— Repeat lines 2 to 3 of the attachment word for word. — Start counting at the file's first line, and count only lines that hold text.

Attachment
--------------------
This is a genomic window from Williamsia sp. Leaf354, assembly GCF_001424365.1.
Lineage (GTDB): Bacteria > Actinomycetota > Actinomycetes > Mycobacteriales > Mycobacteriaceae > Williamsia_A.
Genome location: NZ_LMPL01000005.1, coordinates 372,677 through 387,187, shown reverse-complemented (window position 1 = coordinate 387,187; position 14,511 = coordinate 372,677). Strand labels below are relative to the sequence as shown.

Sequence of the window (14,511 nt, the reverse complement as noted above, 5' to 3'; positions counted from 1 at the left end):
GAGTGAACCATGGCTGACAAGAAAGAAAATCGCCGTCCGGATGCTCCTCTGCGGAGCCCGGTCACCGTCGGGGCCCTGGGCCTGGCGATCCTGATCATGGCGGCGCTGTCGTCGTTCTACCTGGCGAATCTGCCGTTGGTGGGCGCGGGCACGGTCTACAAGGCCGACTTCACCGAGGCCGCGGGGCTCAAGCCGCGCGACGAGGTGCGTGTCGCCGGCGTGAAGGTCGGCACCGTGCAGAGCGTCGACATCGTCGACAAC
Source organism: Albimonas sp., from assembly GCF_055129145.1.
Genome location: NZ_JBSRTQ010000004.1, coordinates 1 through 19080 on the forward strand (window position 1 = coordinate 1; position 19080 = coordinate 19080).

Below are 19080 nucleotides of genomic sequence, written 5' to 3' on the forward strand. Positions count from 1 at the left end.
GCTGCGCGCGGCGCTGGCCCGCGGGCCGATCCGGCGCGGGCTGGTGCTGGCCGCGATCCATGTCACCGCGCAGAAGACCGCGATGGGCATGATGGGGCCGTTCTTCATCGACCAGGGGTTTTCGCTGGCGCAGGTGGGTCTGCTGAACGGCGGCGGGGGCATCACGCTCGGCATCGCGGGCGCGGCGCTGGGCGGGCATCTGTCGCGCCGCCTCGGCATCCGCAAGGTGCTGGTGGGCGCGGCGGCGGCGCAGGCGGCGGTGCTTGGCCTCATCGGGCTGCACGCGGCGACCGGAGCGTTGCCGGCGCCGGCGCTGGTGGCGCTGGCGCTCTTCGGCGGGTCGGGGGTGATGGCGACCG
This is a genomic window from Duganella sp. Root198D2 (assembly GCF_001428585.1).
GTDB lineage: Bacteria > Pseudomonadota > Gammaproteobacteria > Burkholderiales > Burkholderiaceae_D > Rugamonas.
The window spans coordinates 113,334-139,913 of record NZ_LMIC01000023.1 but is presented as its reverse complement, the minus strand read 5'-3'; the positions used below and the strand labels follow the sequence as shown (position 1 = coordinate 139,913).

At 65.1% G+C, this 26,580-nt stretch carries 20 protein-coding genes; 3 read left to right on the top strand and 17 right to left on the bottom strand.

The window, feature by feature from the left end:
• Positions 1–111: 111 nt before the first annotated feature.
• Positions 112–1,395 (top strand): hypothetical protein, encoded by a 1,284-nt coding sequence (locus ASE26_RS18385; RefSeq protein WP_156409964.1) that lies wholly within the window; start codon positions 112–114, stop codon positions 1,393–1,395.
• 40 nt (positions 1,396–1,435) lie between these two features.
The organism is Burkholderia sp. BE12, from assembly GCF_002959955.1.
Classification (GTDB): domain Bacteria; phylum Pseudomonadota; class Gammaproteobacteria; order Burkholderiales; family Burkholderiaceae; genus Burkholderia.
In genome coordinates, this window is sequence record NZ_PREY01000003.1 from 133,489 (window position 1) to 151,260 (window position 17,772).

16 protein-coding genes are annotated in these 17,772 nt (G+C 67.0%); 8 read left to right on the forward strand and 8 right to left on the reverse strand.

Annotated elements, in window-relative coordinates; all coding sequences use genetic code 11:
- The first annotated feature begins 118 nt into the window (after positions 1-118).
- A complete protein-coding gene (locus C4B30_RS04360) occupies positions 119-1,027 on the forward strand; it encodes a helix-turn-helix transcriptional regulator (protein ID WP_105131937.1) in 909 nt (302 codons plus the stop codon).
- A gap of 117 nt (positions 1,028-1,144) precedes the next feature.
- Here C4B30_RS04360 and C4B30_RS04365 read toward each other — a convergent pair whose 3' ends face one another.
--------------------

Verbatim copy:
Lineage (GTDB): Bacteria > Actinomycetota > Actinomycetes > Mycobacteriales > Mycobacteriaceae > Williamsia_A.
Genome location: NZ_LMPL01000005.1, coordinates 372,677 through 387,187, shown reverse-complemented (window position 1 = coordinate 387,187; position 14,511 = coordinate 372,677). Strand labels below are relative to the sequence as shown.